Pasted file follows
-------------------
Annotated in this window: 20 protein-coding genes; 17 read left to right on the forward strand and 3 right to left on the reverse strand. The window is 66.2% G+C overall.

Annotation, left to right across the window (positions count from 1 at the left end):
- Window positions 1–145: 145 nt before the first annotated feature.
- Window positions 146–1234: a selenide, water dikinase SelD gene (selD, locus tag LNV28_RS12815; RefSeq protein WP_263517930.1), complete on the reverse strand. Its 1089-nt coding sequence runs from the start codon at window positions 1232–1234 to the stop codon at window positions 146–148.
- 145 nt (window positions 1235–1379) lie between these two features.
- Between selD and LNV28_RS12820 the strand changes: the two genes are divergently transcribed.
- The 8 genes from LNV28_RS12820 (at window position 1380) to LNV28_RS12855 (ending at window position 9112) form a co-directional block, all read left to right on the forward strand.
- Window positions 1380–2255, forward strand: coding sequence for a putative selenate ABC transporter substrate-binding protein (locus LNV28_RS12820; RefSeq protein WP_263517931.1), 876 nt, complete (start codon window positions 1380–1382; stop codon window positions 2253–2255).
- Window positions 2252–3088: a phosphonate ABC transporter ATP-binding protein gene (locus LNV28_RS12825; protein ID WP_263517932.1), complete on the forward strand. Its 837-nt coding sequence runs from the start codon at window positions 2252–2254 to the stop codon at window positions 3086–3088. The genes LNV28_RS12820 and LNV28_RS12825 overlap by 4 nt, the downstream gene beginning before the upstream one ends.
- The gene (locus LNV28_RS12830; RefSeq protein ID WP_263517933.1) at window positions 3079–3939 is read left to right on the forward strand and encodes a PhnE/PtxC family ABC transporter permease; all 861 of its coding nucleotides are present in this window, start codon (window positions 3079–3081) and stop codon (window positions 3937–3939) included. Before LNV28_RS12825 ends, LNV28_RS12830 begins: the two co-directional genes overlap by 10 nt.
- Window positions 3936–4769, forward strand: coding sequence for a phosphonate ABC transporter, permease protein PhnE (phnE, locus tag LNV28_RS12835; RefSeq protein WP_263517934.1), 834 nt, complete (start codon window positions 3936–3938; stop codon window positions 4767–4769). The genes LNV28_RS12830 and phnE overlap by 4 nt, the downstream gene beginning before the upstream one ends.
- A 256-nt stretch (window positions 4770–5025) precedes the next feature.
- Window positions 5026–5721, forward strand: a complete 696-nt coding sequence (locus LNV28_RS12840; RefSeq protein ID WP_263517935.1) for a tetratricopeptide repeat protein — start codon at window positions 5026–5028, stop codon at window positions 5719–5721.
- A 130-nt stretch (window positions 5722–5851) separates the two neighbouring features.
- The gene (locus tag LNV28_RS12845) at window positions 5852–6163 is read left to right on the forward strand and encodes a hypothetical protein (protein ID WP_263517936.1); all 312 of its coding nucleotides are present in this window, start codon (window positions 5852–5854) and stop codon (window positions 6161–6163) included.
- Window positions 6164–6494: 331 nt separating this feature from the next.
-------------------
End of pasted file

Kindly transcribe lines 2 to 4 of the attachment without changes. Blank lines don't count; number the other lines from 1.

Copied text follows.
Annotation, left to right across the window (positions count from 1 at the left end):
- Window positions 1–145: 145 nt before the first annotated feature.
- Window positions 146–1234: a selenide, water dikinase SelD gene (selD, locus tag LNV28_RS12815; RefSeq protein WP_263517930.1), complete on the reverse strand. Its 1089-nt coding sequence runs from the start codon at window positions 1232–1234 to the stop codon at window positions 146–148.